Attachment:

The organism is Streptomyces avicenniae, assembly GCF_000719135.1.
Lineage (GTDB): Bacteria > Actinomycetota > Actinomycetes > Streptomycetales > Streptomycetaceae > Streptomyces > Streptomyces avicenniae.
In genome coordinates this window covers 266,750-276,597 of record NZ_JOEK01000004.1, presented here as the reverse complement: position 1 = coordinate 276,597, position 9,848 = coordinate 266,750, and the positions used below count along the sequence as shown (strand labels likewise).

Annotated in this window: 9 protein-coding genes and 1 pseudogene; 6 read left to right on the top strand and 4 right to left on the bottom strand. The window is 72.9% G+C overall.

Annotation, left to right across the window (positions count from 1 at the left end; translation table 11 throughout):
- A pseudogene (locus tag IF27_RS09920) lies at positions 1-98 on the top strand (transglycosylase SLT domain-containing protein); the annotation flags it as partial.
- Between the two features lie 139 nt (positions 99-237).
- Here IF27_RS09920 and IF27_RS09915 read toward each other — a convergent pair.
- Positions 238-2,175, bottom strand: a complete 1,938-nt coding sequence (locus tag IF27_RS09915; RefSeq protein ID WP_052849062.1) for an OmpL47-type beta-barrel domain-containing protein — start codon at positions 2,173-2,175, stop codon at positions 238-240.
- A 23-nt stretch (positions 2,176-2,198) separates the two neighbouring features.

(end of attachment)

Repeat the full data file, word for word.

The organism is Streptomyces avicenniae, assembly GCF_000719135.1.
Lineage (GTDB): Bacteria > Actinomycetota > Actinomycetes > Streptomycetales > Streptomycetaceae > Streptomyces > Streptomyces avicenniae.
In genome coordinates this window covers 266,750-276,597 of record NZ_JOEK01000004.1, presented here as the reverse complement: position 1 = coordinate 276,597, position 9,848 = coordinate 266,750, and the positions used below count along the sequence as shown (strand labels likewise).

Annotated in this window: 9 protein-coding genes and 1 pseudogene; 6 read left to right on the top strand and 4 right to left on the bottom strand. The window is 72.9% G+C overall.

Annotation, left to right across the window (positions count from 1 at the left end; translation table 11 throughout):
- A pseudogene (locus tag IF27_RS09920) lies at positions 1-98 on the top strand (transglycosylase SLT domain-containing protein); the annotation flags it as partial.
- Between the two features lie 139 nt (positions 99-237).
- Here IF27_RS09920 and IF27_RS09915 read toward each other — a convergent pair.
- Positions 238-2,175, bottom strand: a complete 1,938-nt coding sequence (locus tag IF27_RS09915; RefSeq protein ID WP_052849062.1) for an OmpL47-type beta-barrel domain-containing protein — start codon at positions 2,173-2,175, stop codon at positions 238-240.
- A 23-nt stretch (positions 2,176-2,198) separates the two neighbouring features.